Monday, September 10, 2007

The "Rabbanit" Debate- Part 2

In an earlier post, mainly devoted to my abhorrence of shul-bashing, I mentioned the new staff appointment at my shul. Conversations over the past few weeks have prompted me to expand on this discussion, particularly since it's taken an interesting turn.

For those who wish to engage in this debate, let's make one thing very clear: this is not a debate about whether or not women should be given the title "rabbi" (or an equivalent title, if one exists). It's a interesting debate in its own right, and we wouldn't give it justice if we discussed it right now. This is really a debate about leadership, community, and public perception.

So here's the back story: my shul has a new "ritual and program director". This director is a woman. She also holds the title of "Rabbanit Chair" (still not sure what that means, though), which is an endowed position, paid for by the generous legacy of a staunch feminist who had been a member of the congregation for years.

The debate was originally about calling this woman "rabbanit" as the modern Hebrew equivalent of "rabbi", and employing her in what is, essentially, an assistant rabbi capacity. I had adamantly opposed considering her to be "assistant rabbi", and was critical of those who bestowed such a title upon her. Without really knowing her, I was critical of her as well, interpreting this debate as largely stemming from her own feminist leanings. Calling her "assistant rabbi" was a sure-fire way to ruffle my proverbial feathers.

Then I went to New York, and spent shabbat with people who knew her, and had learned with her (one of whom happens to be the person who engaged me in this debate the first time around). All of them were under the impression that she was, in fact, the assistant rabbi of the congregation, and that we were happy to consider her as such. And this is where the "rabbanit debate" took an interesting turn. It is no longer about whether or not she should bear such a title (as mentioned above, I do not want to discuss that here), but about how her hire as shul staff was portrayed to her (and her friends), and to the community of which she is now a part.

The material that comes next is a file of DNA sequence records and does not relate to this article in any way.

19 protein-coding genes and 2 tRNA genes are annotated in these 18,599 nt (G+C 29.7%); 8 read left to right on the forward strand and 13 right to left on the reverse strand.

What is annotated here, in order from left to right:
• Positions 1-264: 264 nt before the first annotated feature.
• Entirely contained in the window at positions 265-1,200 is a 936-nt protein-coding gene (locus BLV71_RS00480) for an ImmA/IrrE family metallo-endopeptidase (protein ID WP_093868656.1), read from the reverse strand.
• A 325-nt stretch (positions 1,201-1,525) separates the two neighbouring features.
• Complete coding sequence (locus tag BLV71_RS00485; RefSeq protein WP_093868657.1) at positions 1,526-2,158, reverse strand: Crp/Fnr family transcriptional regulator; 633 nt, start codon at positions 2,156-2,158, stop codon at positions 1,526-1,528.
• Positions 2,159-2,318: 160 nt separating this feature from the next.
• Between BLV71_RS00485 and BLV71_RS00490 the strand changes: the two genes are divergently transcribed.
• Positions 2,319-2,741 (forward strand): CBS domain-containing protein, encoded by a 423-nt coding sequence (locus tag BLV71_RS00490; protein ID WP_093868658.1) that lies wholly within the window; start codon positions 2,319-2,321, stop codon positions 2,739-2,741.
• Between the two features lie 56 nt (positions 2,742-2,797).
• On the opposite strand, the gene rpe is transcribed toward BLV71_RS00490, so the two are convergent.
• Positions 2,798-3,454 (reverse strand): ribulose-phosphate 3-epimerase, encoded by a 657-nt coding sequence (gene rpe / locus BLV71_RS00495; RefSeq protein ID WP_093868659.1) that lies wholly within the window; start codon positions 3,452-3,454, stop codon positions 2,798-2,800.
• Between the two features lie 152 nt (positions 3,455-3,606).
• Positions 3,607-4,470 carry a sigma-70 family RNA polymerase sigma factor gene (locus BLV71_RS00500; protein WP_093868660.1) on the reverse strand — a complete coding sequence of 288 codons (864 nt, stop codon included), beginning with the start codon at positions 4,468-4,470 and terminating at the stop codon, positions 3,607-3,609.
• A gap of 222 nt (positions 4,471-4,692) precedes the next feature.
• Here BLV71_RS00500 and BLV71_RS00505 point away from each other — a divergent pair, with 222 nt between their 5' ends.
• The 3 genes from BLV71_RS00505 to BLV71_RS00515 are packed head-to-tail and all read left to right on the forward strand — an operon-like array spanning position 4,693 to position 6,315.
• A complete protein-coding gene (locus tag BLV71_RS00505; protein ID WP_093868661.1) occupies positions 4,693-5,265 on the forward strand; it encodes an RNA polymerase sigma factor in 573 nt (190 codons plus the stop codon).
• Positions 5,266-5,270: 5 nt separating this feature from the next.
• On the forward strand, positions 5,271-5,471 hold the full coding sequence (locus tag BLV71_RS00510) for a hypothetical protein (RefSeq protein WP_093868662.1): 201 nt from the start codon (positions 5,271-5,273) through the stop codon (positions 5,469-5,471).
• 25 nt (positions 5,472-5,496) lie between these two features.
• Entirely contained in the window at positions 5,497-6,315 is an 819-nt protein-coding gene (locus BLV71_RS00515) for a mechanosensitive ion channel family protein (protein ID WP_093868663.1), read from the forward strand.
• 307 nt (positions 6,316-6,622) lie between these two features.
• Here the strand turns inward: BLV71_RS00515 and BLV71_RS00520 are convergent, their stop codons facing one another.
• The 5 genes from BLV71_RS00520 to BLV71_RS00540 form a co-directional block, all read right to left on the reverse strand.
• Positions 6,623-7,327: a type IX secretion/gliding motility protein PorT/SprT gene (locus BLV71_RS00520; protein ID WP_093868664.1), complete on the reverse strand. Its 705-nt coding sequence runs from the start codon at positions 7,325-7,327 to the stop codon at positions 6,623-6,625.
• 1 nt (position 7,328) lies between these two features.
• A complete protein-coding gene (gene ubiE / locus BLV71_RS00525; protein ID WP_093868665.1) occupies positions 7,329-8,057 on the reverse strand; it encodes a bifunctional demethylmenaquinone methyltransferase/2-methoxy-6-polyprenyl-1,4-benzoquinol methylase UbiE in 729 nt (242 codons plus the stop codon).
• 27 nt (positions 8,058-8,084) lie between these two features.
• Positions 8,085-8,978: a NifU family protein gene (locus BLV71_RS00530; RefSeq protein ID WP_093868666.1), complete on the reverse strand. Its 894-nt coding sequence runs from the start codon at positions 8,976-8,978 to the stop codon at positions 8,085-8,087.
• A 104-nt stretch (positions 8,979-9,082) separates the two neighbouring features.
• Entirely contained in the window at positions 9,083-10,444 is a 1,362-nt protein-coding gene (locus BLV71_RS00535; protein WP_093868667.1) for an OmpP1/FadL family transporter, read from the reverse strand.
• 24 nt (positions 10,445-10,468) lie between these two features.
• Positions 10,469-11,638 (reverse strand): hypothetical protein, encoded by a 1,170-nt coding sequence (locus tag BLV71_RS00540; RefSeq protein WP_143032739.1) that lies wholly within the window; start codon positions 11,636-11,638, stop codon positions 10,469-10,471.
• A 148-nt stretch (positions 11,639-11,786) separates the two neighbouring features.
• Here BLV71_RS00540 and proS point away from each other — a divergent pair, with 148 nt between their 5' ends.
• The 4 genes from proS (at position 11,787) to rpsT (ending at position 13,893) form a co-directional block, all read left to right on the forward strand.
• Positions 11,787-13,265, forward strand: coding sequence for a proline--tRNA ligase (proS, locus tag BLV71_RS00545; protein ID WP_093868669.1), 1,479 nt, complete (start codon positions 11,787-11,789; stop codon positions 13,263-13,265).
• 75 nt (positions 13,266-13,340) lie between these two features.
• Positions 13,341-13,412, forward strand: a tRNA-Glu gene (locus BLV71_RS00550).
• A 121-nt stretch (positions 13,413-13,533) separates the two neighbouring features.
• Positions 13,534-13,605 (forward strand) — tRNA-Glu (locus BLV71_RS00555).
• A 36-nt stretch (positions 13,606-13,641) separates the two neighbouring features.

From my NY friends, I gleaned that she, herself, considered the position offered to her as being an assistant rabbi job under a different name, and that she (and her colleagues) were excited to find an MO shul that was ready for such a step. She, apparently, accepted this position under such an impression of the community, which she had only been able to visit once, when she and her husband came to interview.

The community, by and large, was under a far different impression. When she and her husband came for that interview, we were told that he was interviewing for the assistant rabbi position, and that she was under consideration for education director. They came, they left, and soon afterwards the congregation was informed that she, and she alone, had been hired as "ritual and program" director. Not long after that, it was announced that there was this new endowment for a "rabbanit" chair, which she would hold as well. The shul rabbi also gave a drasha somewhere in this time frame about bestowing the title "rabbanit" on women who had attained a level of learning equivalent to that of smicha.

So here is the debate: how much should a congregational rabbi do to forward his own agenda? The shul rabbi has made his own views on women in Orthodoxy very clear, and hiring this woman in this capacity is a step towards furthering his agenda. However, there really isn't a part of the congregation that backs him on this. While the congregation is divided on feminist issues, the divisions are pretty much between those who 1) don't know about the issue, 2) don't care if there is an issue, and 3)adamantly oppose change. There really is not a strong segment that wants to be at the forefront of pushing the boundaries.

Is it fair to the community to ignore the fact that the majority never wanted such a controversial staff appointment? Is it fair to this woman to hire her under the misperception that the community is ready for a "rabbanit"? Should a congregational rabbi ignore his communities wants in favor of his own?


(Note: One more time- this is NOT about whether or not women should be called by any title. This is about the role of leadership in a community. Also, this is not in any way meant to be an attack on the woman mentioned. I respect her, and look forward to developing what I hope will be a close relationship with her.)

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